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How to Preplan a Cremation: What You Need To Know

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Cremation is a rising trend in the United States. 48.5% of dispositions were cremations in 2015, and the percentage is expected to grow to 56.2% by 2020.

Also increasing is the number of people preplanning their funerals. Did you know you can also preplan your cremation? 

While the process is similar in many ways to a funeral, there are a few different options to consider. Continue reading to learn more about how to plan the right memorial that honors your personal preferences.

Related Resource: Download the Seniors' Guide to Funeral Arrangements; How Preplanning Can Save Time, Money and Worry

Choose a Cremation Facility

To begin planning for your cremation, you’ll need to choose a facility. We recommend that you choose a funeral home with an on-site crematory. In doing so, the body remains under the care of one facility throughout the entire process.

When funeral homes use a third-party provider or standalone crematory, the body temporarily leaves the care of the funeral home. This creates opportunities for mistakes.

It’s important to ask potential providers specific questions to ensure you receive the care and memorial you’re expecting. Not all providers are the same, and it’s up to you to find out if they are the right fit. Here are some questions to consider:

• What services are included?

• What care will my loved one receive?

• What are my options for a gathering?

• Do they have testimonials?

Choose a Cremation Package

There are different package options based on your preferences and budget. But, the package you choose depends mostly on whether the cremation takes place before or after your memorial service.

Most funeral homes offer these types of packages:

• Traditional Cremation - Similar to a funeral, the body is present during the visitation and service. You have the option to rent or buy a casket for the body, which will be cremated after the service.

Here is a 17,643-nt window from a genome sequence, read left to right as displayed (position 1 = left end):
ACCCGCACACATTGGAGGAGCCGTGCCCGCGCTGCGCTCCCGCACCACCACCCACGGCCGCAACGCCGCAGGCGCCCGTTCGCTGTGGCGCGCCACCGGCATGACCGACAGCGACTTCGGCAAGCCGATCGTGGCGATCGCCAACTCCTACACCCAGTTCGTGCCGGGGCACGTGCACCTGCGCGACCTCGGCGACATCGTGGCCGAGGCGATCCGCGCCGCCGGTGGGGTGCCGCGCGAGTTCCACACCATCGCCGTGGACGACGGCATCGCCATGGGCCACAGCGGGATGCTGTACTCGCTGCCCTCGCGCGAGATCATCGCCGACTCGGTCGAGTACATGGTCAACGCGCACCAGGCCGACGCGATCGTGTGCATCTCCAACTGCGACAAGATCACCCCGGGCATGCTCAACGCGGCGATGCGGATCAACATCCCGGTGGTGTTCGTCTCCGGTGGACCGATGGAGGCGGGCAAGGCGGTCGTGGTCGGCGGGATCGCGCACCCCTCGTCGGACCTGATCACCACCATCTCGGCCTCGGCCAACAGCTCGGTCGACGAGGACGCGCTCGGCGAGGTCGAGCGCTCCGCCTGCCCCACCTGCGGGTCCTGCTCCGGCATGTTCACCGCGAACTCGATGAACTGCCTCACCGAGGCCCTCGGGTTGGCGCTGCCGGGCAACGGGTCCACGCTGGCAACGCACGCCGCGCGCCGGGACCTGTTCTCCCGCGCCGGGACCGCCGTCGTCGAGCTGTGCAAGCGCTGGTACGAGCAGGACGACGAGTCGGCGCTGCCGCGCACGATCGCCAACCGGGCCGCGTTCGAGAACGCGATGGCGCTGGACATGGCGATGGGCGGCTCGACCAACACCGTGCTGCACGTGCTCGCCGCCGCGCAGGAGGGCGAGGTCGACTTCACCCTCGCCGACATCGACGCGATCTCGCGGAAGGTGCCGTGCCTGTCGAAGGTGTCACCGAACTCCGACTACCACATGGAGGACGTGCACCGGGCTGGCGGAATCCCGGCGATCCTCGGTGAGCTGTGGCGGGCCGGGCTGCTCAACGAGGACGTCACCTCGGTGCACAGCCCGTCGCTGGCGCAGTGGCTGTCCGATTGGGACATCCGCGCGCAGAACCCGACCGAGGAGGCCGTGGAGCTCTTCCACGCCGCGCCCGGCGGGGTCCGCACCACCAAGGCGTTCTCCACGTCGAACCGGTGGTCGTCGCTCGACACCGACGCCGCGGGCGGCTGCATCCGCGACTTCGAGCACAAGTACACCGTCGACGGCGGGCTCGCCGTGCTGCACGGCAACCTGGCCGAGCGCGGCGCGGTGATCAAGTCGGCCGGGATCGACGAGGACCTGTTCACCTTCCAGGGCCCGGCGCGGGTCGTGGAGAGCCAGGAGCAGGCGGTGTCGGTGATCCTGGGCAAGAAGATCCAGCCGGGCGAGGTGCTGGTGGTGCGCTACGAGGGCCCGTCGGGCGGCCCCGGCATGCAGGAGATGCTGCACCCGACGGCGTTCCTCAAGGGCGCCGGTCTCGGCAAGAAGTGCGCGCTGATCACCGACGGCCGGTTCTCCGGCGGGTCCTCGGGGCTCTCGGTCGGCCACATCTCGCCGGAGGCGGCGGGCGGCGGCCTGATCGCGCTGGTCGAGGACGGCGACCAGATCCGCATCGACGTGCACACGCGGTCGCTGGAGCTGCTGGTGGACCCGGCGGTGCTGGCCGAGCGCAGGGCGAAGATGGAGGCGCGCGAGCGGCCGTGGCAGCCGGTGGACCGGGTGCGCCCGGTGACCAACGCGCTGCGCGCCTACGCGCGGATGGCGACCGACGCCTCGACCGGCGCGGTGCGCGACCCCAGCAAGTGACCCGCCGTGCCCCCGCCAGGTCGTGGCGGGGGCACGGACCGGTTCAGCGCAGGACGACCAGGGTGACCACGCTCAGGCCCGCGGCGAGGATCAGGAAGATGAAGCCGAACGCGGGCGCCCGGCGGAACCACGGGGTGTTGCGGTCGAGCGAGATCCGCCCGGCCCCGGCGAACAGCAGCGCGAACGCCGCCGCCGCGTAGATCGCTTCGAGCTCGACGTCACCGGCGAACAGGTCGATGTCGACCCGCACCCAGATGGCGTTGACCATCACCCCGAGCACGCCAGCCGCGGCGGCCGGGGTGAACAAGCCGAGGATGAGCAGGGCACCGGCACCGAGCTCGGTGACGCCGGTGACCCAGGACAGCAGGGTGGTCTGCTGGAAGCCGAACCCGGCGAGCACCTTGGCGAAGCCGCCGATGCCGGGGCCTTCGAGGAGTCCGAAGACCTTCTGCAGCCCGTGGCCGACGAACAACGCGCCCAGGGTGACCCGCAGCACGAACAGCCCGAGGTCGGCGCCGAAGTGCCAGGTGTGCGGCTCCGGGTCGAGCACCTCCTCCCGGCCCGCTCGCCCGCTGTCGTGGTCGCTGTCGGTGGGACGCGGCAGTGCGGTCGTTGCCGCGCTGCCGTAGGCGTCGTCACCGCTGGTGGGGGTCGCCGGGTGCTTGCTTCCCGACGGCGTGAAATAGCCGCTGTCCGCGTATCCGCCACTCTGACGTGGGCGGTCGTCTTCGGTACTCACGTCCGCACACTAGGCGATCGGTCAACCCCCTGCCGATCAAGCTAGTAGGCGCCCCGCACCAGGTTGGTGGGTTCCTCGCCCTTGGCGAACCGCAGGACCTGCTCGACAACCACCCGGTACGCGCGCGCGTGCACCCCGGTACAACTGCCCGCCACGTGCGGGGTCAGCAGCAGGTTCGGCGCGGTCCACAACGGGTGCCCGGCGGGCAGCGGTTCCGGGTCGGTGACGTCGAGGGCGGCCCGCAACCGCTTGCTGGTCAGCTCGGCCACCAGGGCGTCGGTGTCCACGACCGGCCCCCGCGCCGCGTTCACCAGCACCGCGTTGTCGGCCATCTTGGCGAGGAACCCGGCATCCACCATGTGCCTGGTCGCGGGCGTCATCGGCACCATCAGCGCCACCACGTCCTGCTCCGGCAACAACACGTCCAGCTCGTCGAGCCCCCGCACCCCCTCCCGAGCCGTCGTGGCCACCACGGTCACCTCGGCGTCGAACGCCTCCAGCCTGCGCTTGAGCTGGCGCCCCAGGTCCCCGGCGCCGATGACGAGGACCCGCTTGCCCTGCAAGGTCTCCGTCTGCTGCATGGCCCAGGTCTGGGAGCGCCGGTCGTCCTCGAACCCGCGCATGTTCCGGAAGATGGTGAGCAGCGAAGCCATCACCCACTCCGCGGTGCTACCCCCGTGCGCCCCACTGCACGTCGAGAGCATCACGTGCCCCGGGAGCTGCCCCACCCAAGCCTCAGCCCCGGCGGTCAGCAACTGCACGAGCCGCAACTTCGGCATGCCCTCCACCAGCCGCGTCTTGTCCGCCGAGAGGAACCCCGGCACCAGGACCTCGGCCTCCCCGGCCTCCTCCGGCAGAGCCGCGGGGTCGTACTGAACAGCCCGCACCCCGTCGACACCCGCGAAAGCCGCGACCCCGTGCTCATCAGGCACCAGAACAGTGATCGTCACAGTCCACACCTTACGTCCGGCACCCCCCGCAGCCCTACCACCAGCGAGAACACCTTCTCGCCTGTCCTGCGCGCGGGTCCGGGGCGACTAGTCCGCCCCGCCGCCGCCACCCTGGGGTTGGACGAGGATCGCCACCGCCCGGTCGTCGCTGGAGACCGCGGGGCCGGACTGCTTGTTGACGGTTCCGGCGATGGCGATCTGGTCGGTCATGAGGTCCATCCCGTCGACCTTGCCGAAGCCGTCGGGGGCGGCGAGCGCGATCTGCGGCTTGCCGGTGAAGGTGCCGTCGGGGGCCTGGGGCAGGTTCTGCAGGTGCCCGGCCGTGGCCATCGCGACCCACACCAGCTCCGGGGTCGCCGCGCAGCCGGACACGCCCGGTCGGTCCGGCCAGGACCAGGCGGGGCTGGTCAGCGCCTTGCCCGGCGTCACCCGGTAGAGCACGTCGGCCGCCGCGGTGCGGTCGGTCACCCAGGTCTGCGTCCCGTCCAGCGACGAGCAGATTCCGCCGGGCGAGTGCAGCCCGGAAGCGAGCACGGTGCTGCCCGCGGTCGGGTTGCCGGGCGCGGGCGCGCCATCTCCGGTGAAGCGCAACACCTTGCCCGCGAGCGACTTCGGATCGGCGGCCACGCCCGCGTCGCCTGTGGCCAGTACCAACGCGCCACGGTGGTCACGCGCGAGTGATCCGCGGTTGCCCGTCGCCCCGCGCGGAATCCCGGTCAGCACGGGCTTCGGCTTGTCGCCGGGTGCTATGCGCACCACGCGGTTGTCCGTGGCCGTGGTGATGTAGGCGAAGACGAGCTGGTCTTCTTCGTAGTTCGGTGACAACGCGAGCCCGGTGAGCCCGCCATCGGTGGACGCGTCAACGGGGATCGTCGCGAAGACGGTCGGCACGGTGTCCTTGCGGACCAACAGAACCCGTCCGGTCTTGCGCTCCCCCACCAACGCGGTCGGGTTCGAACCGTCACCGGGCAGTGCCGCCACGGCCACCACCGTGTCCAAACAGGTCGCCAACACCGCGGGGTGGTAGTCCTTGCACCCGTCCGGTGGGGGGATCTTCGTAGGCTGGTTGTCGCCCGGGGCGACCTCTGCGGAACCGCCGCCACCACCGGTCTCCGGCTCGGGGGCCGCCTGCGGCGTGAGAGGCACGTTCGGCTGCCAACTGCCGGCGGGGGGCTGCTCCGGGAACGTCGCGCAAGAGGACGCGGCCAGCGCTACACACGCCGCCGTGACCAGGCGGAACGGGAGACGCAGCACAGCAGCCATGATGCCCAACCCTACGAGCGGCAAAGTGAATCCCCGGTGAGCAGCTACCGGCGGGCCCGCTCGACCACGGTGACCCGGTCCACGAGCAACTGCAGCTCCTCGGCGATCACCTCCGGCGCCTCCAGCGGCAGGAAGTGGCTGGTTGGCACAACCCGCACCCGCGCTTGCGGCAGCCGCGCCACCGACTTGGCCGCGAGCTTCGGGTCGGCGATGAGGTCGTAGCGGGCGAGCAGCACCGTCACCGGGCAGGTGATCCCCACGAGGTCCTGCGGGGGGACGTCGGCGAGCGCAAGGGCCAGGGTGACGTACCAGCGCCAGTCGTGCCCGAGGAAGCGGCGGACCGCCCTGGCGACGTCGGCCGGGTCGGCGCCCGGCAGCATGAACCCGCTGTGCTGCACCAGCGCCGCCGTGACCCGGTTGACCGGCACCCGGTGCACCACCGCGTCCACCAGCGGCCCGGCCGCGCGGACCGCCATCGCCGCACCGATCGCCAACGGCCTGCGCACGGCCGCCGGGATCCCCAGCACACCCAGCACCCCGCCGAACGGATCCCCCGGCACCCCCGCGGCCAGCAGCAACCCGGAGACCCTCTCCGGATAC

• Cremation with Memorial – The family holds a memorial after the cremation takes place. The urn is usually present for the visitation with a picture or visual representation of the deceased. A memorial is held at a church or funeral home.

• Graveside Memorial – For a graveside memorial, the cremation takes place prior to the memorial at the cemetery.

• Simple Cremation – Simple cremation does not include a memorial or service.

Unsure? Learn more about your costs and options when planning a cremation >> 

Plan Your Memorial

An advantage of preplanning your cremation is that you plan your memorial for your family members and friends. How you personalize it is up to you. Your preplanning advisor will guide you through the steps of securing the celebration you want.

If you want to have a memorial service, choose where you would like it to take place. While you can hold your memorial at a funeral home or church, those aren’t your only options. Most funeral homes will work with a wide variety of locations.

You decide on the traditional elements your service entails. For example, choose flowers and music that represent you. Select photos to display during the memorial to comfort those who attend. Take it to another level and plan a theme for your memorial or request that your guests wear your favorite color. These personal touches help bring everyone together during a difficult time.

Finalize Your Resting Place

With cremation, you have many options when choosing your final resting place. Here are a few:

• Cremation Keepsakes: Your surviving family may like to honor your memory by wearing cremation jewelry. There are other options as well, such as garden markers that hold cremains in a decorative rock, and keepsakes bearing your thumbprint.

• Type of urn: The urn you choose is dependent on what will be done with it. Your advisor will explain your choices and take care of any details.

• If you plan to have your urn stay in a family member’s home, choose a decorative design. In considering this option be aware future generations of your family will also be responsible for caring for your urn over the next 50-100 years.

• If you want your urn interred in a cemetery, there may be guidelines as to the type of urn you can choose.

• Scattered Cremains: Is there a meaningful location or landmark where you would like to have your cremains scattered? Document these wishes and review the legal rights surrounding scattering and transporting cremains with your advisor.

As in funeral preplanning, choosing the right funeral home and advisor makes all the difference. Your advisor is there to put you at ease and to help you feel confident in your decisions.


 Funeral Preplanning Financial Guide

Image Credit: Caroline via Flickr


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